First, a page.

Daniel Alegría still thinks of himself as a Sandinista, “a Sandinista, no Orteguista.” He looks pretty much the same as he did when I first met him at Comedor Sara in January, 1984 where he spent his evenings drinking beer and talking politics with the internacionalistas who gathered there in the evenings. The big question in those days, was when, or if the US would invade the country, and Daniel, who worked as Sandinista National Liberation Front (FSLN, the “Frente”) Comandante Tomás Borge’s bodyguard and translator, we knew would have the inside scoop. Tonight, as he cooks up a delicious garbanzo bean and sausage stew, I can still see him in my mind’s eye as he looked then: a crisp green military uniform, hair and beard slightly incongruous by most standards except here in Nicaragua and Central America where the wild hair was part of the guerrilla uniform; in the end, a dashing fellow who usually had one or two women hanging on his every word. Now, as he dances between the kitchen and the cool patio, where a cold Toña beer awaits him, I can see he’s put on weight, his wrinkles have deepened and his hair is gray at the temples. But he’s still a strikingly handsome man with a rare enthusiasm and zest for life.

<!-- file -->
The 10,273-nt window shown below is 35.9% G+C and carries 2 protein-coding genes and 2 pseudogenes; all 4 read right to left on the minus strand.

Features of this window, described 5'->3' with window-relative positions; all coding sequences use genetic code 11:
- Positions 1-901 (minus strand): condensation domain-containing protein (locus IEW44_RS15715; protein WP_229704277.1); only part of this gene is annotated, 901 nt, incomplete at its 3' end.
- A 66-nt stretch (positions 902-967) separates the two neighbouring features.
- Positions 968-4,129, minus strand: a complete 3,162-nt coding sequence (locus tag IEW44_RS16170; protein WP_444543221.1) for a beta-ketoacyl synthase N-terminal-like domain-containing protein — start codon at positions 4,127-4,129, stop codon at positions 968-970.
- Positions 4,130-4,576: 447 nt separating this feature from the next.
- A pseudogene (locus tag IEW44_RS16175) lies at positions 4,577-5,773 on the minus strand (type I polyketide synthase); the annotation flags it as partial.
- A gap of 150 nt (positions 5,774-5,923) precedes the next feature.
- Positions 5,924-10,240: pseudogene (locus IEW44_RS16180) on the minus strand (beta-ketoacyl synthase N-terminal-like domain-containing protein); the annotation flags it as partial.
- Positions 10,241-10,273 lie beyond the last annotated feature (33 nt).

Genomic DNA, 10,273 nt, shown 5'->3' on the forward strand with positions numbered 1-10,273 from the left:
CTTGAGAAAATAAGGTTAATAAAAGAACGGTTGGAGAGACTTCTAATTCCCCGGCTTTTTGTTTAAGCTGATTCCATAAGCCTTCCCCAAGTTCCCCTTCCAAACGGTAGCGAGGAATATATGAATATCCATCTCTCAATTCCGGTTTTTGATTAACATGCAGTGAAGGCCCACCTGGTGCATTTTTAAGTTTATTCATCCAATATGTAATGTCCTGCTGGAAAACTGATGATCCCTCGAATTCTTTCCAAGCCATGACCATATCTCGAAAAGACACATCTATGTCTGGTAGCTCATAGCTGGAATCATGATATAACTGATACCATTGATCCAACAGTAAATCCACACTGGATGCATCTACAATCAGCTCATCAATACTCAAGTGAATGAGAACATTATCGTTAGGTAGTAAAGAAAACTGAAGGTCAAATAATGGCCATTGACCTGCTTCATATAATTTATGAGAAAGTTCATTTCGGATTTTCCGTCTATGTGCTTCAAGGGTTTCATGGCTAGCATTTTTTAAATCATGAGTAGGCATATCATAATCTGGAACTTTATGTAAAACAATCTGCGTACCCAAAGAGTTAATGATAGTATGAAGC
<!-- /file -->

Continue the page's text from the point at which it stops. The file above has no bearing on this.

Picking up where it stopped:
There’s a reason I began my attempt to unravel the puzzle of Nicaraguan politics under the Daniel Ortega regime here with his tocayo (person of the same first name), Daniel Alegría. Those of us who came to know Alegría respected him as one who could, and would, always give a straight, honest answer to any question about the Sandinista Revolution. When I finally managed to track him down after all these years, he confirmed my faith in him with the description above.